Yorkshire Dales Cycleway

Distance:130 miles (210 km)
Start and finish: Circular starting at Skipton
A great way to see the best of the rolling Yorkshire Dales, it takes you through six of the finest valleys, starting in Wharfedale, and taking in Coverdale, Swaledale, Wensleydale, Dentdale and Kingsdale.  The route can be divided into six day-stages of 20-25 miles each.  The route follows quiet country lanes and includes some challenging climbs through wild areas, swooping descents and stunning quiet dales to explore.

The Yorkshire Dales Cycleway map is available from Harvey Maps.

West Yorkshire Cycle Route

Distance: 150 miles (241km) circular
Start / finish: Many towns on the route have train stations (and bike shops)

Follow the white rose signs around the boundary of historic West Yorkshire over terrain that varies from rolling farmland to the strenuous undulations of the Pennine hills. A rewarding challenge for experienced cyclists use to busier roads as this route is only part National Cycle Network.

All of the route is shown on the Discover West Yorkshire Cycle Routes Map available from the Sustrans shop

It's worth straying of the signed route (and slightly out of West Yorkshire) for the famous Cragg Vale climb (take the B6138 from Mytholmroyd) - the longest unbroken ascent of any road in England. The road rises 968' (286m) over a distance of five and a half miles to open moorland.

Leave the route at Holmfirth, and head for Holmbridge (on the A6024) to try another great climb - Holme Moss or ‘Le Col de Moss' as it's known locally. It rewards every rider with one of the most stunning picnic spots in Yorkshire, with views up to 50 miles on a clear day.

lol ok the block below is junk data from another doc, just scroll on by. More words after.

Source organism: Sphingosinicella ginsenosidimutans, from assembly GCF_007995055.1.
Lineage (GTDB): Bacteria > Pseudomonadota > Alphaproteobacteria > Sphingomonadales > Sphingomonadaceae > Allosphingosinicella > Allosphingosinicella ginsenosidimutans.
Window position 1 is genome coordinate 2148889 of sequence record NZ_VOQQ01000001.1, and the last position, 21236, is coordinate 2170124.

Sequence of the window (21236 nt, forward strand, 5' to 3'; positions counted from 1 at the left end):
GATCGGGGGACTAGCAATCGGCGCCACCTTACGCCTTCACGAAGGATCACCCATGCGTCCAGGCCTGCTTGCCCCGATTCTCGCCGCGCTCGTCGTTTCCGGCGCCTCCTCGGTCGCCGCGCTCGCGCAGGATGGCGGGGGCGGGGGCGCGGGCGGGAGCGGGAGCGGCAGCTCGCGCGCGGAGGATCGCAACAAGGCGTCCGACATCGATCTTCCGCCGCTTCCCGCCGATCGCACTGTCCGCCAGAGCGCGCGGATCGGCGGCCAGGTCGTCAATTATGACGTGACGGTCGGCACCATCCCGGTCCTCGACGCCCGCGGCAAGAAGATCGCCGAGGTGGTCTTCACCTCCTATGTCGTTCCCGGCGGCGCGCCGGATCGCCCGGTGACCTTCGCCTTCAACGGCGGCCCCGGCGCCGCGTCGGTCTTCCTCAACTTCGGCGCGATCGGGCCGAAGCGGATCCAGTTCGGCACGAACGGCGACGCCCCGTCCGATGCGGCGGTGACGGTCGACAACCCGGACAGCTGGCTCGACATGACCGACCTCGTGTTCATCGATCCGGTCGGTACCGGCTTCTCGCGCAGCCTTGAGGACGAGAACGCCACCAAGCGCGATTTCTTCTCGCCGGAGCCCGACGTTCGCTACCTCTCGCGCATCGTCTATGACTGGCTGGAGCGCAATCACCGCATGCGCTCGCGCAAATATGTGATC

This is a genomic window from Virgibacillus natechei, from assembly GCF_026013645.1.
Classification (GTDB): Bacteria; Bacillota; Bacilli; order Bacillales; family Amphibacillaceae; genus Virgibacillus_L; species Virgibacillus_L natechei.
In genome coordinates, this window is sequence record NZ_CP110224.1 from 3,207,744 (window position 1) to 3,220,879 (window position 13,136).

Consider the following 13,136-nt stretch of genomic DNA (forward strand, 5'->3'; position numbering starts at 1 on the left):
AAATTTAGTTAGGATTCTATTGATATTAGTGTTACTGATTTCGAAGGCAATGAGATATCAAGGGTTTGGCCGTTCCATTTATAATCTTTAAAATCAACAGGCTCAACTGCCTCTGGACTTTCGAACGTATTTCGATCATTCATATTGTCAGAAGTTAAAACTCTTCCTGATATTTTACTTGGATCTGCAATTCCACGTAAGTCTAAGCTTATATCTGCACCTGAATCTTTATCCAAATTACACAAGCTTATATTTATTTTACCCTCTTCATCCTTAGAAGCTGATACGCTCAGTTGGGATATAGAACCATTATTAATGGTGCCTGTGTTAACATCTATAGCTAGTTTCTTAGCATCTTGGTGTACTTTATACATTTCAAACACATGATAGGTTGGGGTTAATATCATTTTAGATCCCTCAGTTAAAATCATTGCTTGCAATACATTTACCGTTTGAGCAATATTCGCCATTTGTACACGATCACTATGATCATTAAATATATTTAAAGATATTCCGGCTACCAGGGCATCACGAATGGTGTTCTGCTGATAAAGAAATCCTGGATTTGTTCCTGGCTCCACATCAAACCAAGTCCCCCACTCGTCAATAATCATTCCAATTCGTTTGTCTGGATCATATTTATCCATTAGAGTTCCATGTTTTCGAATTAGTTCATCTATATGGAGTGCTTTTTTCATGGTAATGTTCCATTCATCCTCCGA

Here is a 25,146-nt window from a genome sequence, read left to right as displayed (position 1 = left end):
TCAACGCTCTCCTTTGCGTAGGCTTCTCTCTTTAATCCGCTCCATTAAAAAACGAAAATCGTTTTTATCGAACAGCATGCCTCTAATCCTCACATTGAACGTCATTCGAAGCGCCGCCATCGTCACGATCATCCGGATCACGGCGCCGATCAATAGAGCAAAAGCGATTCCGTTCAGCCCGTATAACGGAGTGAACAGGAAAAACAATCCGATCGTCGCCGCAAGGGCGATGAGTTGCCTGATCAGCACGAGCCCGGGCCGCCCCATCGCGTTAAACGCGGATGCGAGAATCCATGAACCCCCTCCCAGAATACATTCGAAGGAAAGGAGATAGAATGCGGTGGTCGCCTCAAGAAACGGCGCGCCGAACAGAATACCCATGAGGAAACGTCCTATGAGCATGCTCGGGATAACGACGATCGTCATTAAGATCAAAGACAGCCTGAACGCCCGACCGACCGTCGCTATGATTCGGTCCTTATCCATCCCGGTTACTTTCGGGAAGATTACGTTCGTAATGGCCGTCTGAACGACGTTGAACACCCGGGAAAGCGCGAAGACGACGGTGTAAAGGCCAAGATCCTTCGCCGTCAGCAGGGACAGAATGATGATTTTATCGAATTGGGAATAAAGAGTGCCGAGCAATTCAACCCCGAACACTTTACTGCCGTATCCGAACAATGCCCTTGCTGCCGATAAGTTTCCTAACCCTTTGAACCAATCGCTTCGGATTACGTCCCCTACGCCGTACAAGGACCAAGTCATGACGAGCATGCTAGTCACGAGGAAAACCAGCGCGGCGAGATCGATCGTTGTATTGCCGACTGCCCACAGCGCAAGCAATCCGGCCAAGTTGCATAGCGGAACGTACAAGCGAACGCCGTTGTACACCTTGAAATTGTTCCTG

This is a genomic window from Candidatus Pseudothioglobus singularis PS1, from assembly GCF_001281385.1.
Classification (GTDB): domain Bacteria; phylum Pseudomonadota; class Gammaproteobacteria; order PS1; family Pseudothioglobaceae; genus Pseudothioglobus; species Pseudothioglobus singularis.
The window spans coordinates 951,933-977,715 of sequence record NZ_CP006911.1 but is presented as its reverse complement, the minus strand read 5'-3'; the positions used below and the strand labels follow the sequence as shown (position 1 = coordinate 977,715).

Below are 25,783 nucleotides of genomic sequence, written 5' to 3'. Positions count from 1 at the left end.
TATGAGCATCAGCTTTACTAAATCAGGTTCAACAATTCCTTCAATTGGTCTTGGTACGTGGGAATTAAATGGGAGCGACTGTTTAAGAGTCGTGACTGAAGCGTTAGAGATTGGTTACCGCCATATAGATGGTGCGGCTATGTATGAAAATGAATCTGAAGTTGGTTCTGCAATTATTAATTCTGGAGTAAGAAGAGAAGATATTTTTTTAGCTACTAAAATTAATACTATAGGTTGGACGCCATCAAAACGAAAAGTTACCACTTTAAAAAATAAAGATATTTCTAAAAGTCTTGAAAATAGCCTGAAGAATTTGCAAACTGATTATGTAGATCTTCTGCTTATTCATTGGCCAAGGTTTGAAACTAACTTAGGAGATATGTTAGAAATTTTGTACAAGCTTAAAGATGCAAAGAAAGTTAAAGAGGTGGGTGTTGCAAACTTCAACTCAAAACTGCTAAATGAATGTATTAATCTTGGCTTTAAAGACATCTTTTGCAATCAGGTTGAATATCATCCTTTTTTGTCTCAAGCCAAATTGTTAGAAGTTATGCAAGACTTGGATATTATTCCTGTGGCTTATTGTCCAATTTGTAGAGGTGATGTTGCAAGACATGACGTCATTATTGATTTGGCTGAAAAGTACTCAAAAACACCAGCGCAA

Yorkshires' Pennine Cycleway

Penistone (west of Barnsley) makes a good starting point for trying Yorkshires' section of the 355 mile Pennine Cycleway between Derby and Berwick-upon-Tweed. Follow the Trans Pennine Trail west to Dunford Bridge, then head north following the blue 68 signs through Holmfirth and Hebden Bridge, and across the Yorkshire Dales to Dent. Historically part of the West Riding of Yorkshire (and still in the Yorkshire Dales National Park), this picturesque village is now part of Cumbria.

It's about 89 miles (143km) and mainly on road.

East of Penistone the Yorkshire half of the multi-user 215 mile (346km) Trans Pennine Trail rolls on through Barnsley, Doncaster and Selby into East Yorkshire. It follows the Humber Estuary to Hull then takes the rail trail to Hornsea and the Yorkshire coast.

Moor to Sea Cycle Trail

Distance: 150 miles (241km)
Start / finish: Pickering, Scarborough and Whitby all have train stations.

Criss-crossing the North York Moors National Park and passing through stunning moorland, beautiful forests, attractive villages and dramatic heritage coast, this trail follows quiet roads, forest tracks and bridleways. You'll need a mountain bike or a hybrid as there are some rough sections. Its divided into eleven sections so you can devise your own itinerary, and bikes can be hired in Dalby Forest and at Hawsker near Whitby.

The route guide is available from the National Park's online shop.

More routes and ideas can be found here.